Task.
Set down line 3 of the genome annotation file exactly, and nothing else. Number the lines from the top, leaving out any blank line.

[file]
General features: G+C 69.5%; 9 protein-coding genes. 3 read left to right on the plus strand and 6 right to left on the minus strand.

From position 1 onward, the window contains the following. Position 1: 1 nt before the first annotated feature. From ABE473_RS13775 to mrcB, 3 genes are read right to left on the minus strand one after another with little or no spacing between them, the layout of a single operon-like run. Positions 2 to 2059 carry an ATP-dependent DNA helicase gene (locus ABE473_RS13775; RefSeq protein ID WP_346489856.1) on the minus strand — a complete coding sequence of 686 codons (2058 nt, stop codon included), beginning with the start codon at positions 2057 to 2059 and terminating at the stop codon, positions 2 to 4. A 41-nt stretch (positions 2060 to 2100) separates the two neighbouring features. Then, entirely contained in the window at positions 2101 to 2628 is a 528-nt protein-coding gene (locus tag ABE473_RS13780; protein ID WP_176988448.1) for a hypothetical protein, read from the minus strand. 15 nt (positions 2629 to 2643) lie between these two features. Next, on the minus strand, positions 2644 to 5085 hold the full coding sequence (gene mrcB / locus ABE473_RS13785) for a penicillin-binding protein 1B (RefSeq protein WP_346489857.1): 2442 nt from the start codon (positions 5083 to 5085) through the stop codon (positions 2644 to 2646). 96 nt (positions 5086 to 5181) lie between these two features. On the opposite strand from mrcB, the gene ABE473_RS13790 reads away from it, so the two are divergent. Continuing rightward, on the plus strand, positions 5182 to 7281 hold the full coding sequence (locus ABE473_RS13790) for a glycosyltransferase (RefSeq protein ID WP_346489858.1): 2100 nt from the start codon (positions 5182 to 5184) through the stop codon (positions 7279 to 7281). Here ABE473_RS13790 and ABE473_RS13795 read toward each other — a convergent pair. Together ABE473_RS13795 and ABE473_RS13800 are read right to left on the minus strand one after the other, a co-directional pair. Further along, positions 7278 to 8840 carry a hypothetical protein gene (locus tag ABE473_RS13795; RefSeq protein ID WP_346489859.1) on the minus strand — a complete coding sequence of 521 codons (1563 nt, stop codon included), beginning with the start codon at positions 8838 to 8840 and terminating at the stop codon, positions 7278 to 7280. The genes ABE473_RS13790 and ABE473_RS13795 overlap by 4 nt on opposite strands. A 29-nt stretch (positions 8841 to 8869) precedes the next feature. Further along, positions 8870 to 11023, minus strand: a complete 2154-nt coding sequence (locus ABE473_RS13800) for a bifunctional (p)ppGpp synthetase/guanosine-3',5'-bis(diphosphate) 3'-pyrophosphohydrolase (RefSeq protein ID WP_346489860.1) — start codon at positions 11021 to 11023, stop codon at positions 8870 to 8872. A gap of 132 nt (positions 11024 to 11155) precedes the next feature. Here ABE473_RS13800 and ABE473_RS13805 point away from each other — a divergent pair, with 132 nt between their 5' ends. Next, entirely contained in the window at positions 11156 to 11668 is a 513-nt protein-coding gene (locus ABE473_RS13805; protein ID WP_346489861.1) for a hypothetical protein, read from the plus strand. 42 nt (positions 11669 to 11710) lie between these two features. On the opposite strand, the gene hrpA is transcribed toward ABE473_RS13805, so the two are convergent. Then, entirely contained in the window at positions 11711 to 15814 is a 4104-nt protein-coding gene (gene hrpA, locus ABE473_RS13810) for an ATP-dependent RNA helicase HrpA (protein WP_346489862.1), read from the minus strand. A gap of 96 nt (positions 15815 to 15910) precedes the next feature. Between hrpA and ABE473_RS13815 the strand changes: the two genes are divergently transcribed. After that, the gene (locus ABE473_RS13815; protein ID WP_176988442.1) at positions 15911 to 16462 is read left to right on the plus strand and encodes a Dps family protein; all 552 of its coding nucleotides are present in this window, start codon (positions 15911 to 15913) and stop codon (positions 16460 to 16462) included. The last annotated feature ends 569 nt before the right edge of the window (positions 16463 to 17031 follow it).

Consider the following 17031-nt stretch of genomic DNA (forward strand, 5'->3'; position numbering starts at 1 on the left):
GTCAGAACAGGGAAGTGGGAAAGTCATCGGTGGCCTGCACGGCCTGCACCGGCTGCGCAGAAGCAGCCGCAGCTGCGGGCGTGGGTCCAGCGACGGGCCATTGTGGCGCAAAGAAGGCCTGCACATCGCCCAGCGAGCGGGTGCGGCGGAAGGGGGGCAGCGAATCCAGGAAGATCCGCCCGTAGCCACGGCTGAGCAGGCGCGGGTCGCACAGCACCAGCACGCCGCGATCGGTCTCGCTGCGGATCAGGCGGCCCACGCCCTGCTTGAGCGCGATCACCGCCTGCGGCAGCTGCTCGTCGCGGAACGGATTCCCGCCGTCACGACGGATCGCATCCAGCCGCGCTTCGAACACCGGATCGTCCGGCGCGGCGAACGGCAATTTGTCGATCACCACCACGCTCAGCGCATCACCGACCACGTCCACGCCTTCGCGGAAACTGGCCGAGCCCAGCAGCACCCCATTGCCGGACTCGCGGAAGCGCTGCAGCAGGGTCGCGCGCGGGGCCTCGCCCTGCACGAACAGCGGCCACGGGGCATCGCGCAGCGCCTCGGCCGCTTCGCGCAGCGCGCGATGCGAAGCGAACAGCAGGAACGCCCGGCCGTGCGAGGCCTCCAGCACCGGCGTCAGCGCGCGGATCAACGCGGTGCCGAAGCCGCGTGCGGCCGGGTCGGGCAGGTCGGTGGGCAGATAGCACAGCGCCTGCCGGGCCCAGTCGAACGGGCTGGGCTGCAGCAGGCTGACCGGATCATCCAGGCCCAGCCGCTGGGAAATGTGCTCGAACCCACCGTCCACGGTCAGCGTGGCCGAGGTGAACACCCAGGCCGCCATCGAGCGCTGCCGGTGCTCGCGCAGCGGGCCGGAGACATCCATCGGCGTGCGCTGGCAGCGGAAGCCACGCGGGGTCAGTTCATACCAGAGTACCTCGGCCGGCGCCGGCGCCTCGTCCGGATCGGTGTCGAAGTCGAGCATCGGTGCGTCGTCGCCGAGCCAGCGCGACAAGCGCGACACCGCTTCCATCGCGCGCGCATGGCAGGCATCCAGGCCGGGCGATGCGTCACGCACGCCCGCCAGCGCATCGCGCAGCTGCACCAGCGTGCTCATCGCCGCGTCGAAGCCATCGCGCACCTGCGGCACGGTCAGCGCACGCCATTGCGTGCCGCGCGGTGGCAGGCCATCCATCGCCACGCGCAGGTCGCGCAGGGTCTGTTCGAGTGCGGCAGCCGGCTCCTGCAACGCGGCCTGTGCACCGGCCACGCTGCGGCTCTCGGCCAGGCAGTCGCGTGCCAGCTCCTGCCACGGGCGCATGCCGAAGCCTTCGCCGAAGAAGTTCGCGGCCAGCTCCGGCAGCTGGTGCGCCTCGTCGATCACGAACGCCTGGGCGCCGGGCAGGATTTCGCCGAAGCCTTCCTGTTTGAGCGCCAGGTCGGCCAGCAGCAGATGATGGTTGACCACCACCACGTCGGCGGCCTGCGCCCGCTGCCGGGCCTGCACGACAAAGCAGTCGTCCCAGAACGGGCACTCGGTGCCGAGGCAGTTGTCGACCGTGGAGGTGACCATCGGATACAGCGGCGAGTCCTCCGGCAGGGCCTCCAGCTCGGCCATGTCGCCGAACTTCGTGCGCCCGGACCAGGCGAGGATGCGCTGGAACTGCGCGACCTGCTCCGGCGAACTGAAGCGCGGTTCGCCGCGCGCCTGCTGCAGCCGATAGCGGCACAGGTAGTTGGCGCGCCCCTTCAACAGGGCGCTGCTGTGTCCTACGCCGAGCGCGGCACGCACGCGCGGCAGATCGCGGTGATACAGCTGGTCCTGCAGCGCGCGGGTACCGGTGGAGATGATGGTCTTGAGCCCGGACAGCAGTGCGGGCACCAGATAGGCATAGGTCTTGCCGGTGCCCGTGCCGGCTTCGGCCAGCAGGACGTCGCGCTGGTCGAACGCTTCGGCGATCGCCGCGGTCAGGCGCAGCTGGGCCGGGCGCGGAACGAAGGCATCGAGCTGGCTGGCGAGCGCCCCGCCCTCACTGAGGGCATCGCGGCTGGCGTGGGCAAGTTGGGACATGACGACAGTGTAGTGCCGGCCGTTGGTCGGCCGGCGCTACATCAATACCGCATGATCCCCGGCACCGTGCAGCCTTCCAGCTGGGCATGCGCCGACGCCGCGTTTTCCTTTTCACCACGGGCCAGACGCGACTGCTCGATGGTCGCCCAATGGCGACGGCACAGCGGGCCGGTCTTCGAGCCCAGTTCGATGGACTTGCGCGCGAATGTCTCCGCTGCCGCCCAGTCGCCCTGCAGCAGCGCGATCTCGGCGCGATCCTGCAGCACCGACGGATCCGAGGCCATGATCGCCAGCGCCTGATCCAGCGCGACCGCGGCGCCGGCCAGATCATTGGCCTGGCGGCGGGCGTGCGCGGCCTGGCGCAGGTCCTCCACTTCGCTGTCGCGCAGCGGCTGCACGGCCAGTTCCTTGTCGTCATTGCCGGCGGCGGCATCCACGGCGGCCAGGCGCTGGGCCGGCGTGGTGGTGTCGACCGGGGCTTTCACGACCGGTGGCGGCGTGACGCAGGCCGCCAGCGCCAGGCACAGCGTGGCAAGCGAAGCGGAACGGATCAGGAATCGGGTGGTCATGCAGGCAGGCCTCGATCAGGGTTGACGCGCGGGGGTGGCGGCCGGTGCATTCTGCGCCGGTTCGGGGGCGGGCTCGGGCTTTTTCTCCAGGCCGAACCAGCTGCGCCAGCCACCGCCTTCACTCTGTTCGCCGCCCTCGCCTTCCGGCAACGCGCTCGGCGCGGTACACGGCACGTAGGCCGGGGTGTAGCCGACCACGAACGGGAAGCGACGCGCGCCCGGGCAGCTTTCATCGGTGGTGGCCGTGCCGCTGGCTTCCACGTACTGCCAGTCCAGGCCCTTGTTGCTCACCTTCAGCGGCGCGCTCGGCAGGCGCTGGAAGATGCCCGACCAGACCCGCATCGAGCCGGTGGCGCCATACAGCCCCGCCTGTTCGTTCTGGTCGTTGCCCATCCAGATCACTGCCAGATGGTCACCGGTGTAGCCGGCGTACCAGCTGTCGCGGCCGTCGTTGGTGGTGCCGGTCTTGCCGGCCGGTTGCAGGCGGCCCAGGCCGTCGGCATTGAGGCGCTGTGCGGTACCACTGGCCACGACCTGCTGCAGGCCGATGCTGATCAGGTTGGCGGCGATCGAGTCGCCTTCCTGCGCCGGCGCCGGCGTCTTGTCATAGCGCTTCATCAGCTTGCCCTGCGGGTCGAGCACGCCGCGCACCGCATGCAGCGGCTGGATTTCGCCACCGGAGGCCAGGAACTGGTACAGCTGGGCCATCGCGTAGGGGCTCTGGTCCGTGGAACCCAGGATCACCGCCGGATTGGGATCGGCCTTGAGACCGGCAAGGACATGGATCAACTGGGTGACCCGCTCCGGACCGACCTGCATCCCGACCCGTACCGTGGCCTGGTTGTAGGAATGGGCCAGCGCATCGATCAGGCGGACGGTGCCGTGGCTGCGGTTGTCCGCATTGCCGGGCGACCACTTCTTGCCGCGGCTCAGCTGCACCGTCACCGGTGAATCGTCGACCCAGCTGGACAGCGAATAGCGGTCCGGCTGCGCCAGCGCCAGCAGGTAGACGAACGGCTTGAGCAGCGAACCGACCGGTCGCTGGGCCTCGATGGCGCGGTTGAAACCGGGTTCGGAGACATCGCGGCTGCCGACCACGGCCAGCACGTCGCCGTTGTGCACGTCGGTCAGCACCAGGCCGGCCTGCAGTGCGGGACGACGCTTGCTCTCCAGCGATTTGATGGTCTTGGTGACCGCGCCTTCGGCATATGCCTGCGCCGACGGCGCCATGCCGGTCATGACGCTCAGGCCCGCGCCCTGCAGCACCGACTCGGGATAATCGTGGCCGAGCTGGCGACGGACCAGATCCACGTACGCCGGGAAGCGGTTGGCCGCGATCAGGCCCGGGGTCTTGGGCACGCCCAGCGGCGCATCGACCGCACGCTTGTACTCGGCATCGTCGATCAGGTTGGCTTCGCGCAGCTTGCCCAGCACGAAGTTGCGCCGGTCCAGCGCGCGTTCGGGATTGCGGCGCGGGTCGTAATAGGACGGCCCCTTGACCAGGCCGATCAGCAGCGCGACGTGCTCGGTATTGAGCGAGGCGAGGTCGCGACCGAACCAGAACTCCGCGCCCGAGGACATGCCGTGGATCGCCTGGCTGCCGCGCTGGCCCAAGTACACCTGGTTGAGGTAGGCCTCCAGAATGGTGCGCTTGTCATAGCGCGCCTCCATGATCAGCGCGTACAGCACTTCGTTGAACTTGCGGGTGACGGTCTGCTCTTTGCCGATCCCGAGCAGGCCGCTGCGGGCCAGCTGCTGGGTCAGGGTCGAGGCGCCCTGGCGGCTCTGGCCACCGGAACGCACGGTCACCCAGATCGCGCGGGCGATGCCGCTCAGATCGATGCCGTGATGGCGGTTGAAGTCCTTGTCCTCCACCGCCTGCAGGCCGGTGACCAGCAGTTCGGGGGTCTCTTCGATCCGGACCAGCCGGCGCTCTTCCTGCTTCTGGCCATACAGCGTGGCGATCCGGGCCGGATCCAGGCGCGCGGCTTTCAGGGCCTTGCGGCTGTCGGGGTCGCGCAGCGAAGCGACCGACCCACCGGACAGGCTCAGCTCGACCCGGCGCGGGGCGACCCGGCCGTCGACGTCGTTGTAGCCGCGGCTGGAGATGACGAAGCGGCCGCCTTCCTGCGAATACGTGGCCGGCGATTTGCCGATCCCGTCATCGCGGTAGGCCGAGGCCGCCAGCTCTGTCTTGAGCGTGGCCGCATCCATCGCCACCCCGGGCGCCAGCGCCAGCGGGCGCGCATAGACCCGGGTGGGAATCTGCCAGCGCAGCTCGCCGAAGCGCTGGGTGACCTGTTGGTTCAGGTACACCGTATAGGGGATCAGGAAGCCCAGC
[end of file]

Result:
Consider the following 17031-nt stretch of genomic DNA (forward strand, 5'->3'; position numbering starts at 1 on the left):